Bwimana Aembe

Title: Networked Health Sector Governance and State-building Legitimacy in Conflict-affected Fragile States. The Variable Impact of Non-state Provision of Public Health Services in Eastern Democratic Republic of Congo

State fragility in the Democratic Republic of Congo (DRC) has impacted the state’s ability to provide public services, as well as and the population’s experiences and perceptions of the state. For public health and for social welfare more broadly, the contributions of the state are weak and contingent on the involvement of non-state service providers (NSPs). The population has become dependent on non-state actors for the provision of basic social services, and NSPs are especially important in public health, where their engagement accounts for the survival of the sector. The state and NSPs interact through networked governance, where relevant actors are involved in a network through resource interdependency, cooperation, collaboration and even competition to achieve social goals (Klijn, 2004). Networked governance processes in the DRC public health sector take place at three structural levels: national, provincial and operational. Networked governance serves as an institutionalised public model for health sector management through these three levels.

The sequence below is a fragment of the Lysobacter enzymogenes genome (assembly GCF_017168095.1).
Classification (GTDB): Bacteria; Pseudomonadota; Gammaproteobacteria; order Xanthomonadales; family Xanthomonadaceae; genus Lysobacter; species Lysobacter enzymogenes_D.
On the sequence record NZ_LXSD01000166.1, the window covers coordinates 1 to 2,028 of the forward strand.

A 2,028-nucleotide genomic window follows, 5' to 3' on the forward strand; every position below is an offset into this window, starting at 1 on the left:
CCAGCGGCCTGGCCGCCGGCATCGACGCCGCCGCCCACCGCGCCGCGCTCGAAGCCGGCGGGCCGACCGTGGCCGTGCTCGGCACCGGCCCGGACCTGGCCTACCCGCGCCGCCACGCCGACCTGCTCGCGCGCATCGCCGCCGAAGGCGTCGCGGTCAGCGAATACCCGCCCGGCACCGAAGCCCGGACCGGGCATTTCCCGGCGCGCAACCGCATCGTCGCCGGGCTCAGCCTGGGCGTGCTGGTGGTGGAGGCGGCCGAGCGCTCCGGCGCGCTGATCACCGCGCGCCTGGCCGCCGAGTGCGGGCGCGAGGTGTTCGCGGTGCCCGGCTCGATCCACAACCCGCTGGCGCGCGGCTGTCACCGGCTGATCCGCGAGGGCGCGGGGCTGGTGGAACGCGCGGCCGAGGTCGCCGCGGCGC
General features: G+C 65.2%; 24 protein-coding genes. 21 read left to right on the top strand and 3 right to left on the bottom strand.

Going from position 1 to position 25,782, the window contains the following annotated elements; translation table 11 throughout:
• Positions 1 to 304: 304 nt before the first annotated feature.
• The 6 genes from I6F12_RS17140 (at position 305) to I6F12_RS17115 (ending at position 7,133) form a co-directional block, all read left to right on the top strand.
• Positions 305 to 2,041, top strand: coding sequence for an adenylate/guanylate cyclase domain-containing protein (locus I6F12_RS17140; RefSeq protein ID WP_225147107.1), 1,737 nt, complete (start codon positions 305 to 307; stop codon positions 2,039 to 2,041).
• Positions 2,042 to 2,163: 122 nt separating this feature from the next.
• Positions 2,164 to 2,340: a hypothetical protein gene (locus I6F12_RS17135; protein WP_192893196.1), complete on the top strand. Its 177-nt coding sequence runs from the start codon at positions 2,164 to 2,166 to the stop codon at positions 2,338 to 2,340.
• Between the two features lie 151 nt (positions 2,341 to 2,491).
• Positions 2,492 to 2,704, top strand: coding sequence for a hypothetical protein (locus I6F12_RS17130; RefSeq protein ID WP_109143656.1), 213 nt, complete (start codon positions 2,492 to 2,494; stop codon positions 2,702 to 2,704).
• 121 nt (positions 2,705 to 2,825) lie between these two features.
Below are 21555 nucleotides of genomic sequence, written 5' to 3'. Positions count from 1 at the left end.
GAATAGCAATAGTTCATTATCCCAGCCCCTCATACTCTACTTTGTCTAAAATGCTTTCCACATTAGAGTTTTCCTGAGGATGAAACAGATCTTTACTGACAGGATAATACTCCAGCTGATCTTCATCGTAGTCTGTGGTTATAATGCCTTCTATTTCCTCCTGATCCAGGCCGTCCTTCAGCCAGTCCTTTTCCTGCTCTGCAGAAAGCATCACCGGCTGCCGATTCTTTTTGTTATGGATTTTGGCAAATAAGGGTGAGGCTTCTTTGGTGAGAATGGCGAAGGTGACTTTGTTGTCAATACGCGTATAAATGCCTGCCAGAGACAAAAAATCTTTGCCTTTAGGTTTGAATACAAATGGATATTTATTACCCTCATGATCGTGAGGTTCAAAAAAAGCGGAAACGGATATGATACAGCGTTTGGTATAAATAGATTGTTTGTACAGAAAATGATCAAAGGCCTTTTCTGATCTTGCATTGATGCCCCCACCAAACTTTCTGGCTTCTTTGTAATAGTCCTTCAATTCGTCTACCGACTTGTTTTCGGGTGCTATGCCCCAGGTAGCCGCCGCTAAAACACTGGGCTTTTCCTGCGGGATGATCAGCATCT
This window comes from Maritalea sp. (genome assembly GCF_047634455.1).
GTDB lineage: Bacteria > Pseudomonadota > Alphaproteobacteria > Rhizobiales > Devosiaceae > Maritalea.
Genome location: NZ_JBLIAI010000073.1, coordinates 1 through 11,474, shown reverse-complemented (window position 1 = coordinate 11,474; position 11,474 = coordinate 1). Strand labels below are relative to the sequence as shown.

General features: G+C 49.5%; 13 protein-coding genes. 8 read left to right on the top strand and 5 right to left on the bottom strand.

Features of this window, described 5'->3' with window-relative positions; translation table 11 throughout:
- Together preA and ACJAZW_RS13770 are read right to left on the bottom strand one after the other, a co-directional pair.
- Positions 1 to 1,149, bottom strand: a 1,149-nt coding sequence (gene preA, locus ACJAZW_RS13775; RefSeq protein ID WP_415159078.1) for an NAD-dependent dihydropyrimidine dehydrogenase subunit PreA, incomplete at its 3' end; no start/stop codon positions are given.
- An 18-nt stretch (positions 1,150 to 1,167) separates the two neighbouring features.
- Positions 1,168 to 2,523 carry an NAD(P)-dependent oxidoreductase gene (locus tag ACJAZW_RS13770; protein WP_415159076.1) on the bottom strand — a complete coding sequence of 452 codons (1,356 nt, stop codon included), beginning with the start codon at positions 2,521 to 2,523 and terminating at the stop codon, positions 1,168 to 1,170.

A great deal of previous work has studied the link between legitimacy and state service delivery, but there has been little investigation of the link between basic service provision by NSPs and state legitimacy in fragile states. This study explored how the networked governance of the health sector contributes to state-building processes and to state legitimacy in the DRC, also examining how the image of the state is shaped by NSP service provision. The study focused on state-building outcomes related to effective public health governance, the strengthening of system management and health service provision through state–non-state interactions. The study also explored state legitimacy and the population’s experiences and perceptions of the state, in a context where the delivery of public health services is mediated by non-state actors.

The research was guided by the following key question:

How does the networked governance of health services, involving state and non-state actors through multi-stakeholder interactions, affect state-building and legitimacy in the fragile setting of eastern Democratic Republic of Congo?

Supervisors: D.J.M Hilhorst, D.T.G. Dijkzeul, Mashanda Job

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